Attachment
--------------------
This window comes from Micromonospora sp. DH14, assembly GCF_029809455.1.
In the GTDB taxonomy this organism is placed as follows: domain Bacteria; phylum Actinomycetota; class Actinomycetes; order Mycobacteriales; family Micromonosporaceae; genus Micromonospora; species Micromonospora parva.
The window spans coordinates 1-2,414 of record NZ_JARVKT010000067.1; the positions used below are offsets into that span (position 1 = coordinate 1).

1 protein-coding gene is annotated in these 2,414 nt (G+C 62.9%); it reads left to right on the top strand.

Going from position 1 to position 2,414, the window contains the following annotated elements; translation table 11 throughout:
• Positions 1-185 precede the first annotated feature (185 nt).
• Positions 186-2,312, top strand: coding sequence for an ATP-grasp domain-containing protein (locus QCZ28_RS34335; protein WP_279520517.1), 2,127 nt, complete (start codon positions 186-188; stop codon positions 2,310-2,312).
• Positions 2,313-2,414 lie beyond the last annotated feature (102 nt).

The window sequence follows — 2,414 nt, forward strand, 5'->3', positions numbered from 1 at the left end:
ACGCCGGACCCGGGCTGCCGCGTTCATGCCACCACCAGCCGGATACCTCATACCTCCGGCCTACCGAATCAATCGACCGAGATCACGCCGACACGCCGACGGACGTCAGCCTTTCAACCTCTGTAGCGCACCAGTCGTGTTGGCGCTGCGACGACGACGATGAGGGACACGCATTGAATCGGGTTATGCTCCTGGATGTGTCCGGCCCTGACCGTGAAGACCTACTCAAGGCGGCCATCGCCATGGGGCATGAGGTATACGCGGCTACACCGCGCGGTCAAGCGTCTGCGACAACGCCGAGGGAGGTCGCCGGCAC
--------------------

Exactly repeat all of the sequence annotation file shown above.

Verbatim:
This window comes from Micromonospora sp. DH14, assembly GCF_029809455.1.
In the GTDB taxonomy this organism is placed as follows: domain Bacteria; phylum Actinomycetota; class Actinomycetes; order Mycobacteriales; family Micromonosporaceae; genus Micromonospora; species Micromonospora parva.
The window spans coordinates 1-2,414 of record NZ_JARVKT010000067.1; the positions used below are offsets into that span (position 1 = coordinate 1).

1 protein-coding gene is annotated in these 2,414 nt (G+C 62.9%); it reads left to right on the top strand.

Going from position 1 to position 2,414, the window contains the following annotated elements; translation table 11 throughout:
• Positions 1-185 precede the first annotated feature (185 nt).
• Positions 186-2,312, top strand: coding sequence for an ATP-grasp domain-containing protein (locus QCZ28_RS34335; protein WP_279520517.1), 2,127 nt, complete (start codon positions 186-188; stop codon positions 2,310-2,312).
• Positions 2,313-2,414 lie beyond the last annotated feature (102 nt).

The window sequence follows — 2,414 nt, forward strand, 5'->3', positions numbered from 1 at the left end:
ACGCCGGACCCGGGCTGCCGCGTTCATGCCACCACCAGCCGGATACCTCATACCTCCGGCCTACCGAATCAATCGACCGAGATCACGCCGACACGCCGACGGACGTCAGCCTTTCAACCTCTGTAGCGCACCAGTCGTGTTGGCGCTGCGACGACGACGATGAGGGACACGCATTGAATCGGGTTATGCTCCTGGATGTGTCCGGCCCTGACCGTGAAGACCTACTCAAGGCGGCCATCGCCATGGGGCATGAGGTATACGCGGCTACACCGCGCGGTCAAGCGTCTGCGACAACGCCGAGGGAGGTCGCCGGCAC